There were cases of women (of course sad) being forced (you can sadly imagine the force used too) to register for a postal vote, so the community leaders could sell their vote "help" them understand how to vote.

The irony is, the opening up of postal votes was supposed to be an initiative to counter voter apathy. All it's done is make me less confident in my vote. Doubles all round !!!!

TheHiphopopotamus Tue 31-May-16 16:38:03

Yes, you're totally right Lurking I agree with everything you've said. My post was more to illustrate how easily the system can be (and is) abused.

I can't believe it hasn't been stopped yet. The only reason I can think of why it hasn't, is because that kind of thing suits our political overlords.

GoblinLittleOwl Tue 31-May-16 16:48:36

That whirring sound is of a lot of suffragettes rotating in their graves.

I hope your sister in law values her right to democracy sufficiently to make up her own mind, and if she doesn't know enough about the issues, FIND OUT.

Or isn't she allowed to use the internet without supervision?

Bolograph Tue 31-May-16 16:53:44

then certain close-knit communities started getting everyone to register for postal votes

Rates of postal voting in certain inner city constituencies are around 50%. You don't have to be a demographic genius to figure out which sort of inner city constituencies.

araiba Tue 31-May-16 16:54:56

this whole vote is stupid

lots of people who have no idea about the details voting on a decision that could massively alter our country

Bolograph Tue 31-May-16 16:55:07

The need for a secret ballot is why the Cabinet Office are not doing any work on online voting, and people who campaign for it are usually either (a) ignorant of the Biradari problem or (b) rather too knowledgeable about the Biradari problem.

Lunar1 Tue 31-May-16 17:10:38

I've always had a postal vote as if I was working on the day I wouldn't be able to vote due to a long day. It never occurred to me that it would've used in that way!

LurkingHusband Tue 31-May-16 17:14:34

I've always had a postal vote as if I was working on the day I wouldn't be able to vote due to a long day. It never occurred to me that it would've used in that way!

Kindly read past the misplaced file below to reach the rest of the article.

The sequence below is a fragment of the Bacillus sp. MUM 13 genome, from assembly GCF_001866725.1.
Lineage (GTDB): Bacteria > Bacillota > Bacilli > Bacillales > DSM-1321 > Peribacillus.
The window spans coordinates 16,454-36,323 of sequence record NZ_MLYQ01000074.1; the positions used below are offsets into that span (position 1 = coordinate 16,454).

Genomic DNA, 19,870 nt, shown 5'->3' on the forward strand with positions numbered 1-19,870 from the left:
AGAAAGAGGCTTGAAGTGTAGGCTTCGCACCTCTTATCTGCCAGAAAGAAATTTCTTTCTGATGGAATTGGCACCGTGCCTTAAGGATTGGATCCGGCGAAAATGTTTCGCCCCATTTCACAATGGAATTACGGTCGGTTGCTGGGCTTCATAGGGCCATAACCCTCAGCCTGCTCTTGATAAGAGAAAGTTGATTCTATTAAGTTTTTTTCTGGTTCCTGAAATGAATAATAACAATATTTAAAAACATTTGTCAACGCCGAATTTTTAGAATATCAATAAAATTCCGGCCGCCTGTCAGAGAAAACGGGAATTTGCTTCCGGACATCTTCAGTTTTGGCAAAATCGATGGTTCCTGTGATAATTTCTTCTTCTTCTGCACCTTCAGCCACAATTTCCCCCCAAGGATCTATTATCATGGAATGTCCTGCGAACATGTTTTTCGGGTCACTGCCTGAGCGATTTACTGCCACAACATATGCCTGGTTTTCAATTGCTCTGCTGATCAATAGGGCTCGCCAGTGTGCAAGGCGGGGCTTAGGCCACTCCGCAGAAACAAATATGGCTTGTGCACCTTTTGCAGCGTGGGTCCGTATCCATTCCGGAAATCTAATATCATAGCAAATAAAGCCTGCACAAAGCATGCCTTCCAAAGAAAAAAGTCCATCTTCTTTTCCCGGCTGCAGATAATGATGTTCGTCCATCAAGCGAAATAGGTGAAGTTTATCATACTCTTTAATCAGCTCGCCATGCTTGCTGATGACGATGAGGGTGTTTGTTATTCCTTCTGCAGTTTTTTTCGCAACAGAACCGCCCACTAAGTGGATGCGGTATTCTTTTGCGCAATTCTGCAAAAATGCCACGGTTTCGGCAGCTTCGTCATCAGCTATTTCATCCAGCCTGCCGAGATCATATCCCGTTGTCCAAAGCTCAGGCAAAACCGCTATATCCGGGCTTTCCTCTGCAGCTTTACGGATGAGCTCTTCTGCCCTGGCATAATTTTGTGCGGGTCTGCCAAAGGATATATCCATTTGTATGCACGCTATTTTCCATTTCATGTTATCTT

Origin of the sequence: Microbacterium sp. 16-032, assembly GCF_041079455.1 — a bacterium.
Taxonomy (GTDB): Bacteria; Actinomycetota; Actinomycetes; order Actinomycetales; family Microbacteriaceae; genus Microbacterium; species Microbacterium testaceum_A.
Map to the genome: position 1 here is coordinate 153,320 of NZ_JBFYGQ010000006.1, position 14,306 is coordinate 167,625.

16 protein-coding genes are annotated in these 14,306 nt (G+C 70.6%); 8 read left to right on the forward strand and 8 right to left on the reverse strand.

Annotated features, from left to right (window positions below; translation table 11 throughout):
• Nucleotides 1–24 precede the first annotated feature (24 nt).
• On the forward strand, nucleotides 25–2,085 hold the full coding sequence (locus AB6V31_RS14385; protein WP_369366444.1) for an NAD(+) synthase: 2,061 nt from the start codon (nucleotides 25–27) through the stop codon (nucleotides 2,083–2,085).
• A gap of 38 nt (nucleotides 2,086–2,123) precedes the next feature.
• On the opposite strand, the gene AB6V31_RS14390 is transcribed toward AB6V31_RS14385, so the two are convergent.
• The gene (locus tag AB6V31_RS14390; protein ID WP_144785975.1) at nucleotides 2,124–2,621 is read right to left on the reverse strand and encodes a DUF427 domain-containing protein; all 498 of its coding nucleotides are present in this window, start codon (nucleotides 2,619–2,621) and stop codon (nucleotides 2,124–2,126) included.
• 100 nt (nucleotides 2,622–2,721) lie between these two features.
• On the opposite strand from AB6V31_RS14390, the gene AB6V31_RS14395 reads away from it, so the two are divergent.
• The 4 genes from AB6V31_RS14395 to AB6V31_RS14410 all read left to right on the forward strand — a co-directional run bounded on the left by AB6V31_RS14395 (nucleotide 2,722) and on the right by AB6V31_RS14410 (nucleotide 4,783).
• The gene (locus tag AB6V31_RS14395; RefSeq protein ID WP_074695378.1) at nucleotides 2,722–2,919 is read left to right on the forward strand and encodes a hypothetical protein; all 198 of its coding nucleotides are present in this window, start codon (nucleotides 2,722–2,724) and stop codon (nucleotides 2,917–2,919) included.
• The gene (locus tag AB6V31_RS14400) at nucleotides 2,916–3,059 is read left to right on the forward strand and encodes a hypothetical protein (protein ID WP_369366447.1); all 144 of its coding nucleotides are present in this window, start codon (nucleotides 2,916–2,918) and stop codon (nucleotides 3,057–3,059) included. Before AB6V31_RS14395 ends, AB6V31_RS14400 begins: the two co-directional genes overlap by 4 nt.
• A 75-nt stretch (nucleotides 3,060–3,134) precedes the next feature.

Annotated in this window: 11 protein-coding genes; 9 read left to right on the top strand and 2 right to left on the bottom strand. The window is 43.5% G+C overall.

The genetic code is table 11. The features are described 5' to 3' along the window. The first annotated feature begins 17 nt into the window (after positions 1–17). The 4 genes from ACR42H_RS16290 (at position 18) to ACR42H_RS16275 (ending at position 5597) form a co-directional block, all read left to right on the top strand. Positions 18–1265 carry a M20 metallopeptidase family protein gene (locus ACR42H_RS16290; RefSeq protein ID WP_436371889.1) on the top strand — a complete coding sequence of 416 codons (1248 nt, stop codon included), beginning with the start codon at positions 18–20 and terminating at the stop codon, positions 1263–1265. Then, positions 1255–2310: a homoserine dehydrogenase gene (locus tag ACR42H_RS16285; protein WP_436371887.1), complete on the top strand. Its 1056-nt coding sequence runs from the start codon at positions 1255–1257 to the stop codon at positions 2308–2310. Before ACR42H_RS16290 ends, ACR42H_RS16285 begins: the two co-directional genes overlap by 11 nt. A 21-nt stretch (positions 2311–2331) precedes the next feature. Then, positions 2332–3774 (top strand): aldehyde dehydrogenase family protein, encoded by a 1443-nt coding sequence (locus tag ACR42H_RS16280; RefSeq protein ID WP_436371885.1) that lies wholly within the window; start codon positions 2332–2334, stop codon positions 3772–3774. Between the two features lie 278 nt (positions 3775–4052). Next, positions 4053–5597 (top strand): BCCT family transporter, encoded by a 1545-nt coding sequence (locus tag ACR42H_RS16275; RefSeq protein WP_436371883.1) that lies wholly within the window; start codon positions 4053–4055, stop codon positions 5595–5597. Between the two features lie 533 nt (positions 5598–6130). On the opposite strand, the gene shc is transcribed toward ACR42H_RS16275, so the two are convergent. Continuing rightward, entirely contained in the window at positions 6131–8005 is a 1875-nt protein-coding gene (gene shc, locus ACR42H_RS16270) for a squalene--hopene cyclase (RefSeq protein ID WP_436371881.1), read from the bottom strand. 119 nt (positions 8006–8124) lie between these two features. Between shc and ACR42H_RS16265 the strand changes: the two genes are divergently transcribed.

That's what proxies are for (although you can't guarantee they will vote as you intend).

On the plus side, democracy in the UK has evolved over many centuries to be able to ignore the will of the people whilst appearing to serve it. I suspect a lot of corruptly elected officials (I use the plural quite deliberately) will be quite surprised at what little power they really have.

TheNaze73 Tue 31-May-16 17:16:55

YANBU, with all due respect, she's an idiot for a) doing it & b) telling you

Bolograph Tue 31-May-16 17:17:09

It never occurred to me that it would've used in that way!

Indeed. A good example of a good initiative having bad outcomes, because bad people are always more ingenious than good ones.

The votes of young people and women in certain communities are entirely controlled by "community leaders". Labour, who are the main beneficiaries of this, are not willing to do anything about it. The recent changes to postal votes haven't altered matters, because they are about identity fraud rather than coercion. We need to return to there having to be a justification for a postal vote, rather than on demand: I've just had to get a proxy for the 23rd, and I had to get my boss to sign off the business need, and I can't see any reason why the same shouldn't (as it used to) apply to postal votes. Other than ill-health or employment requirements, there's no good reason why people living 100 yards from a polling station can't go an vote in person, but lots of very bad reasons why they might be encouraged not to.

lavenderdoilly Tue 31-May-16 17:18:00

My house bound mum has a postal vote. They are crucial. I wouldn't trust online voting. But then I'm with Australia on this I think it should be illegal not to vote even if you write "they are all a bunch of wankers" on your ballot paper.

LurkingHusband Tue 31-May-16 17:24:59

My house bound mum has a postal vote. They are crucial.

No one is suggesting removing them. Just returning to the pre-200x ??? situation where you had to demonstrate a need, rather than being handed one on demand.

DontDead0penlnside Tue 31-May-16 17:27:22

I think I'd be tempted to counsel her to vote the opposite of whatever he is going to do/telling her to do.

If she can't freely have her say, then at the very least she can cancel out his!

lavenderdoilly Tue 31-May-16 17:28:03

Fine by me. Getting a doctor's note (for free) is perfectly reasonable. Happy to hear why it isn't btw.

Join the discussion

Join the discussion

Registering is free, easy, and means you can join in the discussion, get discounts, win prizes and lots more.

Register now